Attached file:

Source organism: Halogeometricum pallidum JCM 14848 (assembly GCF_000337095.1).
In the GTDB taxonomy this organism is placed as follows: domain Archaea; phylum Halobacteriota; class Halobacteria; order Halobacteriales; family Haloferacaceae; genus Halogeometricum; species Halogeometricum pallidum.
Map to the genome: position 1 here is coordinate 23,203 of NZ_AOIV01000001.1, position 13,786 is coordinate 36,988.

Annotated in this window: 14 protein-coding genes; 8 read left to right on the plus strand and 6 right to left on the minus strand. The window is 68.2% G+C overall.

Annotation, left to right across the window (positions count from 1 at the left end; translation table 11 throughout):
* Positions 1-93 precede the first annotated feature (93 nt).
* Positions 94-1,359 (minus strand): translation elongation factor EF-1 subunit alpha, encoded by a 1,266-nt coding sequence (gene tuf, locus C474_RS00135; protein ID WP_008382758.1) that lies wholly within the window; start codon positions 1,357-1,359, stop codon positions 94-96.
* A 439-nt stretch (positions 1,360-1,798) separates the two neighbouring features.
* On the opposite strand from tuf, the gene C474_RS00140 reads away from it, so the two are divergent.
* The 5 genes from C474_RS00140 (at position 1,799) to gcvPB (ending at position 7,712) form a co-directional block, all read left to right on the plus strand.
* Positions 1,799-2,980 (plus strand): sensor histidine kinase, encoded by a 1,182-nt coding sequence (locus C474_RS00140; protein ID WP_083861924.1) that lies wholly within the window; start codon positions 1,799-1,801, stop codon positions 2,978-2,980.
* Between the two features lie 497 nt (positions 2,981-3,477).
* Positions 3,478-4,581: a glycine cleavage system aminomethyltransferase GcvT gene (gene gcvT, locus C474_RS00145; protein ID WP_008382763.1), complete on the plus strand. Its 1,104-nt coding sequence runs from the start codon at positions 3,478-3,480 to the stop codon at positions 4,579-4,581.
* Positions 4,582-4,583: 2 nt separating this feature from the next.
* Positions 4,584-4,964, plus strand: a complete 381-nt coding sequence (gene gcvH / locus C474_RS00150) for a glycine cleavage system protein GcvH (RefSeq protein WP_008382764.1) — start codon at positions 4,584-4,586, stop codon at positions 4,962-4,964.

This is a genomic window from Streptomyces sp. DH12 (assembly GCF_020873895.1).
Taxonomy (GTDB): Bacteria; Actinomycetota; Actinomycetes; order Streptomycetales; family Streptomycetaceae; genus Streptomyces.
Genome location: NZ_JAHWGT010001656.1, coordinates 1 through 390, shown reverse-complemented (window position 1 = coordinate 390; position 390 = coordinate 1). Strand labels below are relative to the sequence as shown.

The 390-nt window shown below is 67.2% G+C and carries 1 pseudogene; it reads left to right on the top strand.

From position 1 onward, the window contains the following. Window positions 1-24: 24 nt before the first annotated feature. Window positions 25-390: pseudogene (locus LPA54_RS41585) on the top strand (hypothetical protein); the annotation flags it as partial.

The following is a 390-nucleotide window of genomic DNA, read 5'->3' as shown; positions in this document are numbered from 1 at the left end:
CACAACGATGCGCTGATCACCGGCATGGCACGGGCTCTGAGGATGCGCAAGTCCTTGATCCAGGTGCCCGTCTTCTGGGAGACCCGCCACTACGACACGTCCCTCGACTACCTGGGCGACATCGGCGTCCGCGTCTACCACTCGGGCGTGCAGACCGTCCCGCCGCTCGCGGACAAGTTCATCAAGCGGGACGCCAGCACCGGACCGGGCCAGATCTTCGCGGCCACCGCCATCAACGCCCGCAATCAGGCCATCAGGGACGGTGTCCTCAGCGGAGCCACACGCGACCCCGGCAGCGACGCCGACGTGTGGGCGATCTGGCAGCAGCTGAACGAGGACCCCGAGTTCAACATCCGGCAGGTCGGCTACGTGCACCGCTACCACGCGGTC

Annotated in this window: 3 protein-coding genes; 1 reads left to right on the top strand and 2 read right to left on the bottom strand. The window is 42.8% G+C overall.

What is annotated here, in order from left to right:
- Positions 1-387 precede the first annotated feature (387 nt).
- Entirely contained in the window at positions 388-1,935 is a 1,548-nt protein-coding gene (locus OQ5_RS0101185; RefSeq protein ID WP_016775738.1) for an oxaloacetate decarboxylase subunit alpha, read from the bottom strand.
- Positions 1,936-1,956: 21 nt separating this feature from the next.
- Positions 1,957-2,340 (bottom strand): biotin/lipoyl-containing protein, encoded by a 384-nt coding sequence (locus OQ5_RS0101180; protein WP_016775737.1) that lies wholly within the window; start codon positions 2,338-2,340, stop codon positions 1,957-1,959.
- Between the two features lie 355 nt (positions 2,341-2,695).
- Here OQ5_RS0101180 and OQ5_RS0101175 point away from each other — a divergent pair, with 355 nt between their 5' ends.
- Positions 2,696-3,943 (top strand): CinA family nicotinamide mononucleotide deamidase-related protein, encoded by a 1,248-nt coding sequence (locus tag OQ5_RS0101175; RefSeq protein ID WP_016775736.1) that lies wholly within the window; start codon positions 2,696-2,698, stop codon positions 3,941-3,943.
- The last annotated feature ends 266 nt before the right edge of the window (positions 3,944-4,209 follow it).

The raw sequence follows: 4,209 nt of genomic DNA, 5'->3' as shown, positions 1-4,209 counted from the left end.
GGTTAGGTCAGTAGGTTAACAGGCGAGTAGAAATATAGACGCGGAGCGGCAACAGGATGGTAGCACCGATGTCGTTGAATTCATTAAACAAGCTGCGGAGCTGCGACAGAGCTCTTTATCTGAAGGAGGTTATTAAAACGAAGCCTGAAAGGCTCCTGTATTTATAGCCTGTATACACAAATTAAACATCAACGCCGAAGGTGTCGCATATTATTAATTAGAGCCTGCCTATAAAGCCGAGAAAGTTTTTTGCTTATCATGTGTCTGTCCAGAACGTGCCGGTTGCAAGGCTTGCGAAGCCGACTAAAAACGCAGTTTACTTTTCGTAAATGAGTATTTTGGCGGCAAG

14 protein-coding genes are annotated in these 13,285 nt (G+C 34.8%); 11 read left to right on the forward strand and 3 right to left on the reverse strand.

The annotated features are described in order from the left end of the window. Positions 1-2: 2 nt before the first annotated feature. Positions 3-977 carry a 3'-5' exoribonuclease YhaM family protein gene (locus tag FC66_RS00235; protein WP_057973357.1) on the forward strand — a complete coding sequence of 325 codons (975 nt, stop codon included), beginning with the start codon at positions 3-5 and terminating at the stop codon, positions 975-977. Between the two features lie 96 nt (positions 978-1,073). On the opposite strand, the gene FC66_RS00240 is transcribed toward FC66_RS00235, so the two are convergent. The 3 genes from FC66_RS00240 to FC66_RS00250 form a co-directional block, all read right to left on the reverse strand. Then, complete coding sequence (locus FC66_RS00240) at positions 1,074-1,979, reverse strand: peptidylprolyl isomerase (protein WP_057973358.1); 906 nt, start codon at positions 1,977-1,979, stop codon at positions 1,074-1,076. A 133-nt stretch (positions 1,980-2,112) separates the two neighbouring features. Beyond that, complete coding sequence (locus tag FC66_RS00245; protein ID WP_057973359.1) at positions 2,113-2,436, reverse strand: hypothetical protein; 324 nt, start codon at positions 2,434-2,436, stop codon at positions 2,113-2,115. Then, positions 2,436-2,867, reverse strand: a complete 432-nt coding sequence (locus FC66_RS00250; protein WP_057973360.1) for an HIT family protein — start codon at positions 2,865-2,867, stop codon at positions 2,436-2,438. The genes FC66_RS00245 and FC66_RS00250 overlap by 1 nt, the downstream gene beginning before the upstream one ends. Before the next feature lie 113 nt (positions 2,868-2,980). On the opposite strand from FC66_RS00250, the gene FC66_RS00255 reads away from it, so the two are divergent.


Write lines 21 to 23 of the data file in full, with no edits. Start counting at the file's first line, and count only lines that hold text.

The following is a 390-nucleotide window of genomic DNA, read 5'->3' as shown; positions in this document are numbered from 1 at the left end:
CACAACGATGCGCTGATCACCGGCATGGCACGGGCTCTGAGGATGCGCAAGTCCTTGATCCAGGTGCCCGTCTTCTGGGAGACCCGCCACTACGACACGTCCCTCGACTACCTGGGCGACATCGGCGTCCGCGTCTACCACTCGGGCGTGCAGACCGTCCCGCCGCTCGCGGACAAGTTCATCAAGCGGGACGCCAGCACCGGACCGGGCCAGATCTTCGCGGCCACCGCCATCAACGCCCGCAATCAGGCCATCAGGGACGGTGTCCTCAGCGGAGCCACACGCGACCCCGGCAGCGACGCCGACGTGTGGGCGATCTGGCAGCAGCTGAACGAGGACCCCGAGTTCAACATCCGGCAGGTCGGCTACGTGCACCGCTACCACGCGGTC

Annotated in this window: 3 protein-coding genes; 1 reads left to right on the top strand and 2 read right to left on the bottom strand. The window is 42.8% G+C overall.